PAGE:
This is my column in the Herald Express 3rd May 2012...enjoy!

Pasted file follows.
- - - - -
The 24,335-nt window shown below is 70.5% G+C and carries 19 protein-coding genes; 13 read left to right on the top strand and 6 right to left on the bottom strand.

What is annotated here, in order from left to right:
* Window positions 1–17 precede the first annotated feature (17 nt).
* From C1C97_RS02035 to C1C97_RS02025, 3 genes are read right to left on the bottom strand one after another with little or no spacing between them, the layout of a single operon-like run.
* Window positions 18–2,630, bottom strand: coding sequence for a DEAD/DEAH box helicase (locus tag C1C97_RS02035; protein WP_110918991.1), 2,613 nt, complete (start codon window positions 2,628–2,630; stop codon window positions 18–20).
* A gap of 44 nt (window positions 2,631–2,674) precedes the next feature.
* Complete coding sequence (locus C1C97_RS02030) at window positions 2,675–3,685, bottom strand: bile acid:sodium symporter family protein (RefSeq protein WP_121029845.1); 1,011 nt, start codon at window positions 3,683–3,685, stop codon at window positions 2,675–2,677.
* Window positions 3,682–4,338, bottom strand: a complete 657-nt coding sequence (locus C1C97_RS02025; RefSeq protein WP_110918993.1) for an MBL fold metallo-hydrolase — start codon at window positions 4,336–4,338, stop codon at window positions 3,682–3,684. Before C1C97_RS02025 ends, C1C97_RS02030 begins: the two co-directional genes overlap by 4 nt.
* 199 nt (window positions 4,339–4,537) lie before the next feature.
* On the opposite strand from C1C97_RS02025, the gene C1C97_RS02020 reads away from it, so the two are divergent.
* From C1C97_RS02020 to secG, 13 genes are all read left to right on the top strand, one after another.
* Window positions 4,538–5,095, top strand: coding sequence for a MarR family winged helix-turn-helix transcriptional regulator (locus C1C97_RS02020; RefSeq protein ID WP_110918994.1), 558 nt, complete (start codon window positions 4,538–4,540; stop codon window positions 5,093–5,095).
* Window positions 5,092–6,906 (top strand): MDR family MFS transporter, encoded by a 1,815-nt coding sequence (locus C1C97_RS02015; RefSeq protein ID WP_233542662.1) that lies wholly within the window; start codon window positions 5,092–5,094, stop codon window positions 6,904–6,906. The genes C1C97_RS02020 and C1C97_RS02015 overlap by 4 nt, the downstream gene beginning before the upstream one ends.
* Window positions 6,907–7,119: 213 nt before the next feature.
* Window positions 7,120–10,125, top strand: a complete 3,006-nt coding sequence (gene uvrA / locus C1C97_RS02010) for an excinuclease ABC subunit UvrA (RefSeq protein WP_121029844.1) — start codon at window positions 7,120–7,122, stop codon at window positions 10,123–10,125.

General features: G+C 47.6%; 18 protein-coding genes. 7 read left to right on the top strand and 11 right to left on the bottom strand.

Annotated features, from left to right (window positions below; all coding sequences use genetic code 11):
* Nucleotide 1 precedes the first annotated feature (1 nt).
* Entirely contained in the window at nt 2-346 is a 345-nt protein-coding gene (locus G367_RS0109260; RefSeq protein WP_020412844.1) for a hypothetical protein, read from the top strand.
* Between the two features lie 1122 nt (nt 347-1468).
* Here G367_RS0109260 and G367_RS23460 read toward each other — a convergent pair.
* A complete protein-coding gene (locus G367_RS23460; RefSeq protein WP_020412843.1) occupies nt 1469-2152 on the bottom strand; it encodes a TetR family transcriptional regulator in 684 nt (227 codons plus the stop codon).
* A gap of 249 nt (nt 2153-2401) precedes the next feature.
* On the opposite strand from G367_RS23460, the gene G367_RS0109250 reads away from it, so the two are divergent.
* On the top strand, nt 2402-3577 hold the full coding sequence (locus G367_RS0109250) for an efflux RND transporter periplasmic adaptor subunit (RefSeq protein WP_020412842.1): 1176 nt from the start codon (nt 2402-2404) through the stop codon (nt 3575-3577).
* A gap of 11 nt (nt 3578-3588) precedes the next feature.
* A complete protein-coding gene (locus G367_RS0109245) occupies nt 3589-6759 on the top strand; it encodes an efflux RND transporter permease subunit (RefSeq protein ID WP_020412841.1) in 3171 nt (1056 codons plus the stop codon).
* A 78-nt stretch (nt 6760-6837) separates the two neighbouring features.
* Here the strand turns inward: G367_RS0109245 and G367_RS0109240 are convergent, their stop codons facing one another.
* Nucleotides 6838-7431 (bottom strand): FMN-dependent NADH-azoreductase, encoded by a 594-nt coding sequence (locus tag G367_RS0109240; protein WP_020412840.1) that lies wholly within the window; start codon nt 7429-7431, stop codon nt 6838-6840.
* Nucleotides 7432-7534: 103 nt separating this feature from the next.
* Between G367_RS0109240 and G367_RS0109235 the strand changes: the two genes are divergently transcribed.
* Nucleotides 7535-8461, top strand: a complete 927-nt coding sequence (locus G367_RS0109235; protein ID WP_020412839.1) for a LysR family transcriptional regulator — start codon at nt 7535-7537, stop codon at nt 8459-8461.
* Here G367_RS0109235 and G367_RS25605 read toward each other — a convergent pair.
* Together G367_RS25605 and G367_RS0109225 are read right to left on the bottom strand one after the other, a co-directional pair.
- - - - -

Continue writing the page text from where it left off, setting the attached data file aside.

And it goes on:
RECENTLY a wise man, or at least I thought him wise at the time, asked me how business was in these troubled times. Well given that I am tangled up in retail I would have thought the answer self evident given the huge number of empty shops populating town centres. I have shops in Plymouth, Exeter and Paignton and so it did start me thinking about the nature of our local towns and of Paignton in particular. There has without any doubt been a seismic shift in the nature of shopping patterns and that adjustment has had a catastrophic impact on so many. Unless you have been living like a Clanger in some deep silo you cannot have failed to notice the increasing number of empty retail units in town centres and indeed the tattered remains of traditional ribbon shopping parades. Each empty shop has a sullen grey sadness about it because it once held the dreams and aspirations of the hard working occupant. Daily we read and hear so many comments about the demise of the traditional town centre, the relentless onslaught of out-of-town shopping, the internet and the rapid development of huge urban shopping centres like Drake Circus and Princesshay (each with empty retail units vacated by recent brand casualties). Sadly, much of what is reported is caught up in a mixture of misty myth, half-truth and wishful thinking. What cannot be challenged is the fact that years and years of hard work by so many has been flushed down the economic toilet as this paradigm change settles down. Meanwhile, giant supermarkets continue to open around the outskirts of Torbay like some demonic attempt to replicate the Great Wall of China, with end-to-end enormous food halls packed full of so many goodies in regulation sizes. I guess that once the smaller shops have gone the retail giants will then slug it out in what will doubtless be recorded by history as the Supermarket Wars. Who knows? Beyond the 'wall' are the increasing car boot sales with queues that bring local weekend traffic to a standstill. What an exciting rummage a car boot can be with so many of the little bits and bobs that increasingly find themselves launched into the brave new recycling cyber world that is eBay. But here is another interesting change. Inside the 'wall' have you noticed the growth of charity shops, charity offices, gambling shops, fast food outlets and shops selling second-hand stuff in Torbay? Is this the nature of the new town centre community? Anyway, let's get back to where we started with my wise man conversation. His second question was whether Torbay missed a trick in attempting to attract people back to the town centres? As you know, much effort has been put into the establishment of Business Improvement Districts, which is of course another tax on local business with a positive spin. This strategy is about improving the ambience of the business districts. It is good to do but of course the best way of helping struggling local business would be a reduction in the rent and the business rates, but that is another story. What actually happened next in Torbay was sadly a bit of an own goal. Cash-strapped Torbay Council decided to populate the town centres and popular tourist areas with an army of blue traffic meters policed by community enforcement officers. Parking charges became a source of short term revenue and nothing to do with easing traffic flow. I'm not going to waste time bleating on about the damage that has caused since others are still fighting that short term and hugely damaging simplistic policy. So there you have it, an opportunity to attract folk into the area has been squandered by the short term need to generate income in the face of draconian economic cuts handed down by this unelected government. But life is good and so we celebrate the moment and greet each day with a smile.